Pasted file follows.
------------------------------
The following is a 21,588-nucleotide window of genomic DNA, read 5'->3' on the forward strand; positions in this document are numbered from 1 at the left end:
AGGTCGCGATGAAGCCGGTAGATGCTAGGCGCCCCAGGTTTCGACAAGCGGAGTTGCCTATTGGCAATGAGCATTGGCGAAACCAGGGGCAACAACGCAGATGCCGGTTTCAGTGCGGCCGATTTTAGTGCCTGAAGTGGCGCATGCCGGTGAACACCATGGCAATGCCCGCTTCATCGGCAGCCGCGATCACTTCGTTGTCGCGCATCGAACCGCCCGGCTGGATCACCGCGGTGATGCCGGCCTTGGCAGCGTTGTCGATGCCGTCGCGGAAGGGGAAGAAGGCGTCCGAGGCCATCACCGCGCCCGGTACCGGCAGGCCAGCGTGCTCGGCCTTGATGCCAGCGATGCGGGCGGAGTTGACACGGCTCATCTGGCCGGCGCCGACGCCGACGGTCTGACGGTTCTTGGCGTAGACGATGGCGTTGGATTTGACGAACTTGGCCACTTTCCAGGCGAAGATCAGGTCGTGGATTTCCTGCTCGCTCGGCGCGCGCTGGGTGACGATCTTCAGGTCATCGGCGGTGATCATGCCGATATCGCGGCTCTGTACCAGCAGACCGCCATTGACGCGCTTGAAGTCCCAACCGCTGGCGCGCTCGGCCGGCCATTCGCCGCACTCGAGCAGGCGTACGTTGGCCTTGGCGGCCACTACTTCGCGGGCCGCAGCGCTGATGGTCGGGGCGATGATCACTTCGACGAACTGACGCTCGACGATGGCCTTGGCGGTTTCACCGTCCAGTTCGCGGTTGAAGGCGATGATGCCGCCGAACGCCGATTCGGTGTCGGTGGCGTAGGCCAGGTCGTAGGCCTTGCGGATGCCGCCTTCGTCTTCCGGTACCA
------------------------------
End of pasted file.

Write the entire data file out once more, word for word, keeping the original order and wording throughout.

The following is a 21,588-nucleotide window of genomic DNA, read 5'->3' on the forward strand; positions in this document are numbered from 1 at the left end:
AGGTCGCGATGAAGCCGGTAGATGCTAGGCGCCCCAGGTTTCGACAAGCGGAGTTGCCTATTGGCAATGAGCATTGGCGAAACCAGGGGCAACAACGCAGATGCCGGTTTCAGTGCGGCCGATTTTAGTGCCTGAAGTGGCGCATGCCGGTGAACACCATGGCAATGCCCGCTTCATCGGCAGCCGCGATCACTTCGTTGTCGCGCATCGAACCGCCCGGCTGGATCACCGCGGTGATGCCGGCCTTGGCAGCGTTGTCGATGCCGTCGCGGAAGGGGAAGAAGGCGTCCGAGGCCATCACCGCGCCCGGTACCGGCAGGCCAGCGTGCTCGGCCTTGATGCCAGCGATGCGGGCGGAGTTGACACGGCTCATCTGGCCGGCGCCGACGCCGACGGTCTGACGGTTCTTGGCGTAGACGATGGCGTTGGATTTGACGAACTTGGCCACTTTCCAGGCGAAGATCAGGTCGTGGATTTCCTGCTCGCTCGGCGCGCGCTGGGTGACGATCTTCAGGTCATCGGCGGTGATCATGCCGATATCGCGGCTCTGTACCAGCAGACCGCCATTGACGCGCTTGAAGTCCCAACCGCTGGCGCGCTCGGCCGGCCATTCGCCGCACTCGAGCAGGCGTACGTTGGCCTTGGCGGCCACTACTTCGCGGGCCGCAGCGCTGATGGTCGGGGCGATGATCACTTCGACGAACTGACGCTCGACGATGGCCTTGGCGGTTTCACCGTCCAGTTCGCGGTTGAAGGCGATGATGCCGCCGAACGCCGATTCGGTGTCGGTGGCGTAGGCCAGGTCGTAGGCCTTGCGGATGCCGCCTTCGTCTTCCGGTACCA